It was the biggest gathering of world leaders outside the United Nations.
15,000 delegates from 192 countries (including over 100 heads of state or government), watched by thousands of journalists and harangued by thousands of activists, travelled to Copenhagen in December 2009 for the UN climate summit.
Hyped in advance by some as the most important conference the world has ever seen, it fizzled out in exhaustion and recrimination without a binding global deal nor a plan or timetable for creating one.
Its conclusion was a limited agreement between a select group of countries, of which the rest of the world merely agreed to take note.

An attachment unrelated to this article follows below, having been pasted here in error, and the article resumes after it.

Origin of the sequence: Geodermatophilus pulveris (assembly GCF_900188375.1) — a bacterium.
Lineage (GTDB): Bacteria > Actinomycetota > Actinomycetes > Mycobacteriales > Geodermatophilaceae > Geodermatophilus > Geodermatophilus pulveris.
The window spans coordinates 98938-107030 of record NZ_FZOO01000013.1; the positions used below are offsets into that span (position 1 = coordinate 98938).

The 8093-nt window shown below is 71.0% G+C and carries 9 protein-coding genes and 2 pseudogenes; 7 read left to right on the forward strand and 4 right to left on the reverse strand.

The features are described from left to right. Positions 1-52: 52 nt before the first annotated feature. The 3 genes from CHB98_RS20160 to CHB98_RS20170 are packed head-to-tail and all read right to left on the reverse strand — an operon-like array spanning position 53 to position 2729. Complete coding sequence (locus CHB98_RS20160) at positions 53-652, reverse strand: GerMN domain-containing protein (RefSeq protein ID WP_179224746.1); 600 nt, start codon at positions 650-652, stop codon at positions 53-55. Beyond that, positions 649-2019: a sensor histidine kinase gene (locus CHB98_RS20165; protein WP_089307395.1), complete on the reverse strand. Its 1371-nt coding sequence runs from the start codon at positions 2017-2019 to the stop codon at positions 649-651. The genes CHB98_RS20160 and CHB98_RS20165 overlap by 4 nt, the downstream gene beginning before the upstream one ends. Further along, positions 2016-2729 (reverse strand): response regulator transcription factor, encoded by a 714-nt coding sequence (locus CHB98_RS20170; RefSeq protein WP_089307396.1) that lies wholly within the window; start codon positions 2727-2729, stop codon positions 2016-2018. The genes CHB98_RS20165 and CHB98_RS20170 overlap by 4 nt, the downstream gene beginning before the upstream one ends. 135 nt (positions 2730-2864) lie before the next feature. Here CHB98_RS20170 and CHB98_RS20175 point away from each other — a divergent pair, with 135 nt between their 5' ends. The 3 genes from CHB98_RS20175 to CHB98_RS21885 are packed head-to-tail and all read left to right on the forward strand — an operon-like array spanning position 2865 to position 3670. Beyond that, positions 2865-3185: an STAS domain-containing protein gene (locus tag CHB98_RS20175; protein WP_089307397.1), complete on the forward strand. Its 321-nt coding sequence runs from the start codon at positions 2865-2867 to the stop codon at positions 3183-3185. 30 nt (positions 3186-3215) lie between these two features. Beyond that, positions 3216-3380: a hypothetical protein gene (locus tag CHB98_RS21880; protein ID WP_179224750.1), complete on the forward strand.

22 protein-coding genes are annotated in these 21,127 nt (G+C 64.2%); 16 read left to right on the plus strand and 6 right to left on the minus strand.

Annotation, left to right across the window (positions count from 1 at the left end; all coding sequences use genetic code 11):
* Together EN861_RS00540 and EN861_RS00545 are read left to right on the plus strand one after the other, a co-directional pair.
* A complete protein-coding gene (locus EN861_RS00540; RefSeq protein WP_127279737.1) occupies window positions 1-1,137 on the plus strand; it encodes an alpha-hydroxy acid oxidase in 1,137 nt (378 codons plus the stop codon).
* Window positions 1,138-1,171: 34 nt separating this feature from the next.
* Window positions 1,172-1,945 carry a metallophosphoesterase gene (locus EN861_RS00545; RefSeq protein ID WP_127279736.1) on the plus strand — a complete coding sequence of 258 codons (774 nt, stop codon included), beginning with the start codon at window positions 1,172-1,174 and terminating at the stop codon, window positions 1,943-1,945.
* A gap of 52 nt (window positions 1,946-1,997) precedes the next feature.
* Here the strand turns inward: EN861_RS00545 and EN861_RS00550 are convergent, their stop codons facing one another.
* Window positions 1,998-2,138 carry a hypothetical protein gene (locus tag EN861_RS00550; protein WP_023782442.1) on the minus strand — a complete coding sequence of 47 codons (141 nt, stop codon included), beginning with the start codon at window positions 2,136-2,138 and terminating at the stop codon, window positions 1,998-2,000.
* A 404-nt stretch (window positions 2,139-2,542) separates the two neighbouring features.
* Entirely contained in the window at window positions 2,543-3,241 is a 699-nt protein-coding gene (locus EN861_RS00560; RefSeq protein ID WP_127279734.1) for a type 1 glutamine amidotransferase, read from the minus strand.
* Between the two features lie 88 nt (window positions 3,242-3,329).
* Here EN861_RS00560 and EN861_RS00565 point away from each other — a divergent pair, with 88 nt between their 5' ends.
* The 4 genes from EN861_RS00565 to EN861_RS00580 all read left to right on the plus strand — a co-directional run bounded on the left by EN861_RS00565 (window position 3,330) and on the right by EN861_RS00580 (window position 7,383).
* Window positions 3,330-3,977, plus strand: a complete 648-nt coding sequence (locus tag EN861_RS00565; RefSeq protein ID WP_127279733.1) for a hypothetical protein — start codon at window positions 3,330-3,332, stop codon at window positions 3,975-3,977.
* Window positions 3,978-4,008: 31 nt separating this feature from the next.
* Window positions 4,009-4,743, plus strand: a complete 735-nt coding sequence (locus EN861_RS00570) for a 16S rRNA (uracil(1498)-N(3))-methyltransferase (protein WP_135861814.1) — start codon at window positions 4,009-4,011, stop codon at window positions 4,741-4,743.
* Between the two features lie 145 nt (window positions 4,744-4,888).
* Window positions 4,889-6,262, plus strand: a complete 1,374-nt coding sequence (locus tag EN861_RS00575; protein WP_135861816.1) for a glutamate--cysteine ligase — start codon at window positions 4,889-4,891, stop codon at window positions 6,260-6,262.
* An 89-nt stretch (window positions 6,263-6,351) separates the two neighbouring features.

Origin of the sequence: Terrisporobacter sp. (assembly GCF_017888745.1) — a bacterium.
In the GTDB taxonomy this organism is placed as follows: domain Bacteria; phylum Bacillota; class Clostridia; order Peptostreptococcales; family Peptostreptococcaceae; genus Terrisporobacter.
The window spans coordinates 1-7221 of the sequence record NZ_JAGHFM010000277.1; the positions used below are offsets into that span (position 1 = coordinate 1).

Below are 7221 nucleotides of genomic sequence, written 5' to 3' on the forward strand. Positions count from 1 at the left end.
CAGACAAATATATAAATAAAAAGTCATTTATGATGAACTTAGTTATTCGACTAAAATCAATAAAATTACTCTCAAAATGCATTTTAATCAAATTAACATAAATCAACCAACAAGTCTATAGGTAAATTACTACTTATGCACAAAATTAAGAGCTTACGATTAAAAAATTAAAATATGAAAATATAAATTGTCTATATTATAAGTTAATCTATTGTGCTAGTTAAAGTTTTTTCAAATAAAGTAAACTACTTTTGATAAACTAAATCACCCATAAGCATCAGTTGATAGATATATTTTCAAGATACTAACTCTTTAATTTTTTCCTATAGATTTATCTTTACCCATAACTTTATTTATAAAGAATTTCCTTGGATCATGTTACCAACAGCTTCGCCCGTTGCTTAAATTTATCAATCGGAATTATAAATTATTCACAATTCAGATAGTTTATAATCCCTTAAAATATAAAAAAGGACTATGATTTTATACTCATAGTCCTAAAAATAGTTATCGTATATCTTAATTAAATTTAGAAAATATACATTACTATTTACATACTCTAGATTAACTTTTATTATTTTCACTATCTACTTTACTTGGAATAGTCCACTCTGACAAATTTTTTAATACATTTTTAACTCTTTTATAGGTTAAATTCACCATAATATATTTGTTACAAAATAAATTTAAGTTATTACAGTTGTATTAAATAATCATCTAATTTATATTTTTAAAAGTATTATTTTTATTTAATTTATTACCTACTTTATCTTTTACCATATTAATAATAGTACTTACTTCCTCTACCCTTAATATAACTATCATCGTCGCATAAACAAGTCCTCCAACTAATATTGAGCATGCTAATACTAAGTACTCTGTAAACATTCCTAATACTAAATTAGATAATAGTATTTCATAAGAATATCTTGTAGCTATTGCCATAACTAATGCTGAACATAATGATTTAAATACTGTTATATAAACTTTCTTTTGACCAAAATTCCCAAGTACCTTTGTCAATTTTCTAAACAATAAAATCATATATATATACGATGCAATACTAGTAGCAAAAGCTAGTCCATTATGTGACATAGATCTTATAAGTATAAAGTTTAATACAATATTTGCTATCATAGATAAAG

It's a story of good intentions gone wrong, of the ambitions of politicians from a tiny host nation who briefly saw themselves as saviours of the world, and a tale of mistrust, complex diplomatic wrangling and in some cases a diametric clash of vision about the very nature of human progress - topped by the emergence of new and powerful forces in global politics.
So why did such a massive effort lead to such a small result? Presented by the BBC's environmental analyst Roger Harrabin, this programme tells the story of what really went on behind the scenes in the international negotiations.
Producer: Martin Rosenbaum.
A year after the Copenhagen climate summit, Roger Harrabin explores what really happened.